AU724609B2 (en) * 1997-02-18 2000-09-28 Ezistage Pty Ltd A collapsible stage or like structure
WO1998037291A1 (en) * 1997-02-18 1998-08-27 Staging Equipment Pty. Ltd. A collapsible stage or like structure
US6195943B1 (en) 1997-02-18 2001-03-06 Ezistage Pty Ltd. Collapsible stage or like structure
US6024026A (en) * 1997-06-20 2000-02-15 Sico Incorporated Tri-height folding stage
US6070367A (en) * 1997-08-01 2000-06-06 Sico Incorporated Folding stage
US6164017A (en) * 1999-01-06 2000-12-26 Sico Incorporated Adjustable linkage
US7584575B2 (en) * 2003-07-18 2009-09-08 Stageright Corporation Variable height fold and roll staging and method of assembling same
CN102251687A (en) * 2011-05-09 2011-11-23 斯毕士舞台设备技术(杭州)有限公司 Jacking-up mechanism of sleeve roller chains
CN102251687B (en) 2011-05-09 2012-09-05 斯毕士舞台设备技术(杭州)有限公司 Jacking-up mechanism of sleeve roller chains
US9394708B2 (en) 2013-03-01 2016-07-19 Stageline Scene Mobile Inc. Articulated floor structure for a mobile stage framework
US9512629B2 (en) 2013-03-01 2016-12-06 Stageline Scene Mobile Inc. Mobile stage framework and method of handling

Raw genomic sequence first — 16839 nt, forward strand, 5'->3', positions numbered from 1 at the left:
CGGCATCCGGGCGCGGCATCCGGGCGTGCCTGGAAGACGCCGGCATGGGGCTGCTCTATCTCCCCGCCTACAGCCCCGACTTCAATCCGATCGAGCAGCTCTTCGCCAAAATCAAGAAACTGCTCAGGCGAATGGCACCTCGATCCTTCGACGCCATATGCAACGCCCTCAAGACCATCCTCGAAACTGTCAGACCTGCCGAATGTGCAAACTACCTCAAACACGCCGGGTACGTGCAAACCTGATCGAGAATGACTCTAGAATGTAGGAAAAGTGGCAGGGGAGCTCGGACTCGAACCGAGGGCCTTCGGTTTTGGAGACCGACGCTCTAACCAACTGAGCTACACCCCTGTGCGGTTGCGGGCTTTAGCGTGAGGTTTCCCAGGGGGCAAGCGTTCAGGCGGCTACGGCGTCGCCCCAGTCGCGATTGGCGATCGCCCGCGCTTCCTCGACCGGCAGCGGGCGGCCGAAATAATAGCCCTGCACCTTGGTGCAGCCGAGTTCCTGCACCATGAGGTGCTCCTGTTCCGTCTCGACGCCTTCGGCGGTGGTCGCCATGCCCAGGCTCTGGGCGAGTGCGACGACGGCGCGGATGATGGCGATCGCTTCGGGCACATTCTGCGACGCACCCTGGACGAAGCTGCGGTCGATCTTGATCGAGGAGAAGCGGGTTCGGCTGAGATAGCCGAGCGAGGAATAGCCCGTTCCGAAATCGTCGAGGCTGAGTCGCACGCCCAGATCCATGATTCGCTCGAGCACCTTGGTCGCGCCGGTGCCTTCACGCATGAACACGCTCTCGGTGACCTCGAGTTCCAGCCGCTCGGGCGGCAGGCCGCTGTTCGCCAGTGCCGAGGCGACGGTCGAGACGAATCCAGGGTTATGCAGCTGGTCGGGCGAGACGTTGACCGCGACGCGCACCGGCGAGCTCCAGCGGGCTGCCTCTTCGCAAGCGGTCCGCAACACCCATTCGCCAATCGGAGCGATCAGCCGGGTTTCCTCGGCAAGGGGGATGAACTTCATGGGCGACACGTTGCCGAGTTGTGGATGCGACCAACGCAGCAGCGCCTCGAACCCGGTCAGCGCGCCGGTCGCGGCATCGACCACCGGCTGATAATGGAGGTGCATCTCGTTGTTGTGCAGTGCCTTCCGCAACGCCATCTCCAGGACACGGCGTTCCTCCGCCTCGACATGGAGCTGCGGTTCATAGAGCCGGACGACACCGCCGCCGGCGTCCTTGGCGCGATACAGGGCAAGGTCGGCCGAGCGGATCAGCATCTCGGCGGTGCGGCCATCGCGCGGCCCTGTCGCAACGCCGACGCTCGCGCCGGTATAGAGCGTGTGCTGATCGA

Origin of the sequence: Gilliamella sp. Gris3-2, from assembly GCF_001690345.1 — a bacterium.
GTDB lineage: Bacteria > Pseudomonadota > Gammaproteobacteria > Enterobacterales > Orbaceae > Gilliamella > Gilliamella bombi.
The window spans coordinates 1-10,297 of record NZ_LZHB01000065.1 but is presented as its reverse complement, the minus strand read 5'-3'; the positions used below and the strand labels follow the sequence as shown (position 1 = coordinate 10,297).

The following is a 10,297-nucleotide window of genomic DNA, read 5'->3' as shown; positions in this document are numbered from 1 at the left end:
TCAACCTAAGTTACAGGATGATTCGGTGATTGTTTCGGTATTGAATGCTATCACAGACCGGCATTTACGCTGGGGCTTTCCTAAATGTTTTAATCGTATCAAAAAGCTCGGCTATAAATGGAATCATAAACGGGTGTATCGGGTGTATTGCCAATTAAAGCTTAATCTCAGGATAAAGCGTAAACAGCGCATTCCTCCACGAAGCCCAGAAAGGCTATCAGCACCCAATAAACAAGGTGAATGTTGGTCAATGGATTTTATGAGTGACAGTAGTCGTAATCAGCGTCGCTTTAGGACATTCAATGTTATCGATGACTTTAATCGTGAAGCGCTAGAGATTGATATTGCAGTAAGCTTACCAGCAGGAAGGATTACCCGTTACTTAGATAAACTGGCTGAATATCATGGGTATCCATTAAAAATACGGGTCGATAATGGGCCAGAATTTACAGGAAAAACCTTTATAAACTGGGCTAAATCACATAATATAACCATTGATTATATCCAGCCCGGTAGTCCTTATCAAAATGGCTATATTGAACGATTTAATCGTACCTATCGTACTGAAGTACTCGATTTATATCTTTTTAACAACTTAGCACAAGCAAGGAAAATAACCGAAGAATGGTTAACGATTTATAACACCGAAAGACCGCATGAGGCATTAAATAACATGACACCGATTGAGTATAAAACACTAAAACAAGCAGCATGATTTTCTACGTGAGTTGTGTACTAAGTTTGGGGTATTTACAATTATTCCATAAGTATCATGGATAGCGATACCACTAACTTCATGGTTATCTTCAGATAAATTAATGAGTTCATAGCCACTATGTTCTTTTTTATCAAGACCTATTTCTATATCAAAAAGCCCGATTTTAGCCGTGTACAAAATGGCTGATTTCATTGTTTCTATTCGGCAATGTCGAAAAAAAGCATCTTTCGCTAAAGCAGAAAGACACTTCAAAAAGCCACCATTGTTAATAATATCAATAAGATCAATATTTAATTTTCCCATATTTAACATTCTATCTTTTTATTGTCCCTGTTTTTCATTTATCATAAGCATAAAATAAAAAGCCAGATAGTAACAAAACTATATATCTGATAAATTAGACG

US20170035194A1 (en) * 2015-08-07 2017-02-09 Zenithen USA LLC d/b/a Z Company Folding
US9907394B2 (en) * 2015-08-07 2018-03-06 Zenithen Usa Llc Folding table

Also Published As

Publication number Publication date
YU39277B (en) 1984-10-31
NZ181154A (en) 1979-07-11
MY8000146A (en) 1980-12-31
DK163876A (en) 1977-06-06
DE2626877A1 (en) 1977-06-08
SU659102A3 (en) 1979-04-25
GB1494457A (en) 1977-12-07
US4074636A (en) 1978-02-21
YU195876A (en) 1982-06-30
FR2333468A1 (en) 1977-07-01
DK144859B (en) 1982-06-21
IN146131B (en) 1979-03-03
RO75316A (en) 1980-11-30
AU1554276A (en) 1978-01-05
CA1031529A1 (en)
EG13708A (en) 1982-09-30
JPS5637802B2 (en) 1981-09-02
CA1031529A (en) 1978-05-23
DE2626877B2 (en) 1980-04-17
DK144859C (en) 1982-11-15
BR7604237A (en) 1978-01-31
DD127409A1 (en) 1977-09-21
PH12505A (en) 1979-04-18
AR211776A1 (en) 1978-03-15
TR18697A (en) 1977-06-23
PL117016B1 (en) 1981-07-31
DE2626877C3 (en) 1980-12-11
JPS5270657A (en) 1977-06-13
IT1067808B (en) 1985-03-21
HK58378A (en) 1978-10-13
FR2333468B1 (en) 1978-09-01